Sunday, November 1, 2009

Review of "The New Star Chamber: The New Jersey Family Court and the Prevention of Domestic Violence Act" by David N. Heleniak. Part 1 of 2

David N. Heleniak is an attorney in New Jersey. Holding a MA degree in Theological and Religious Studies from Drew University, he is the vice president of RADAR (Respecting Accuracy in Domestic Abuse Reporting), a non-profit organization that works to improve the effectiveness of the approach to domestic violence ( and the senior legal analyst for True Equality Network, a group dedicated to educating on how the failures of numerous federal programs and the abuses of federal funding systems affect the sovereignty of the American family (

He is the author of several works, one of which is titled The New Star Chamber: The New Jersey Family Court and the Prevention of Domestic Violence Act, published in the Spring of 2005 issue of Rutgers Law Review, adaptations of which were published in the New Jersey Law Journal, New Jersey Lawyer, and The Liberator, America's Shared Parenting Quarterly (PDF: (Video: It is this text that I want to summarize on this and next week posts.

The text starts with a disturbing quote by Dean Roscoe Pound: "The powers of the star chamber were a trifle in comparison with those of our juvenile courts and courts of domestic relations." From there, Heleniak develops an exposé on how the family court system, particularly in New Jersey, violates basic constitutional rights.

The title of the text refers to the Star Chamber, so named because of the star pattern painted on the ceiling of the room in Westminster Palace, where the king of England's council met, that was intended to be a more efficient alternative to the common-law courts, but that in fact, it became the embodiment of unfair judicial proceedings. Heleniak argues that through The Prevention of Domestic Violence Act, the New Jersey Legislature has been allowed to create, in the Family Part of the Chancery Division of the New Jersey Superior Court, a modern day Star Chamber.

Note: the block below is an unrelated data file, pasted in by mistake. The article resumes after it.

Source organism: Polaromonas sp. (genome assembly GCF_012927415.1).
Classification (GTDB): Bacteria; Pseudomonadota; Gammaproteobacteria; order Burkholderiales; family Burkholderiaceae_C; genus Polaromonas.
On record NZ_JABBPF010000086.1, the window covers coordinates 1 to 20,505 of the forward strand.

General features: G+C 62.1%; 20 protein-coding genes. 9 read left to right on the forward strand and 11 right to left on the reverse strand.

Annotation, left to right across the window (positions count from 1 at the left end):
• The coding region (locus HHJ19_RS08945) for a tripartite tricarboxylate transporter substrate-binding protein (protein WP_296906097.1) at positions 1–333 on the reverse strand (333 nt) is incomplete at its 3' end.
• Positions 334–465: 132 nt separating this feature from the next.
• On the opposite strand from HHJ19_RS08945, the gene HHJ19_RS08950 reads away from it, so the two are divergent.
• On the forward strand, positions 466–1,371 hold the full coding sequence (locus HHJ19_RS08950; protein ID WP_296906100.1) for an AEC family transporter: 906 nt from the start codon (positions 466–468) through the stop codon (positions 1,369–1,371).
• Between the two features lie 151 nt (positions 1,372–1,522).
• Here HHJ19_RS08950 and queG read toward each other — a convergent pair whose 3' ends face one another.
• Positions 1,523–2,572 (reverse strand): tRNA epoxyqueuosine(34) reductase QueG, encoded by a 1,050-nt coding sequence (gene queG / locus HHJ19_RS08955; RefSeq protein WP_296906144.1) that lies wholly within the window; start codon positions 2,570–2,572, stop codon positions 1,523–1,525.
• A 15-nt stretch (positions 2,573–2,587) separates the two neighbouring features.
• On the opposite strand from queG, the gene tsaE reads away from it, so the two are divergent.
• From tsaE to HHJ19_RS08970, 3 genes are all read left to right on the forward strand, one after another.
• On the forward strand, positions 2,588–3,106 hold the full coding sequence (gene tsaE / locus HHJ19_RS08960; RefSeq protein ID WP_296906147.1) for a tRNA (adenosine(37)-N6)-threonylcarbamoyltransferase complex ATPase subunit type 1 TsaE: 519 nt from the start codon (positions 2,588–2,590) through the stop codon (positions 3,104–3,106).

The Act permits a self-proclaimed victim to file a complaint alleging the commission of an act of domestic violence, and to request a temporary restraining order. If the court determines that an act of domestic violence has occurred, it can authorize any of the following reliefs:

- An order giving the plaintiff exclusive possession of the marital home.

- An order requiring the defendant to make mortgage or rent payments.

- An order restraining the defendant from making contact with the plaintiff.

- Temporary custody of a minor child.

- The suspension of parenting time for the defendant or limitation of visitation to supervised visitations.

- Monetary compensation for losses suffered by the plaintiff to be paid for by the defendant.

- An order requiring the defendant to receive professional domestic violence help.

- An order requiring the defendant to undergo a psychiatric evaluation.

- The award of temporary custody of personal property, such as an automobile, checkbook, and other personal effects of the defendant.

The Act also provides for imprisonment for any person convicted of a second or subsequent nonindictable domestic violence contempt. As it is easy to see, the potential for abuse of the Act is immense. The advantages of a restraining order to the complainant are a temptation hard to resist: exclusive possession of the home, temporary and probably permanent sole custody of the children, and the opportunity to make the other person’s life miserable.

The Prevention of Domestic Violence Act authorizes a chancery judge to bar a defendant from ever setting foot in his house again, yet make him pay the mortgage payments; make him pay large sums of money to the plaintiff; bar him from seeing his children; force him to see a psychologist and/or psychiatrist against his will; temporarily give the plaintiff exclusive possession of the defendant's car, checkbook, and other personal effects; bar the defendant from ever speaking to any individual that the plaintiff does not want him to speak to; force him to turn any firearms he has and bar him from ever possessing another firearm in his life; and make the defendant pay a "civil penalty" of $500.00, and if the defendant refuses to comply with any aspect of the judge's order, he can be tried for contempt and imprisoned. Lastly, he is labeled an abuser and his name is put on a list of domestic abusers known as the New Jersey Judiciary's Domestic Violence Central Registry, a societal stigma that will follow him the rest of his life.

Knowing all this, it should not be a surprise that in many divorce cases, allegations of abuse are used for tactical advantage.

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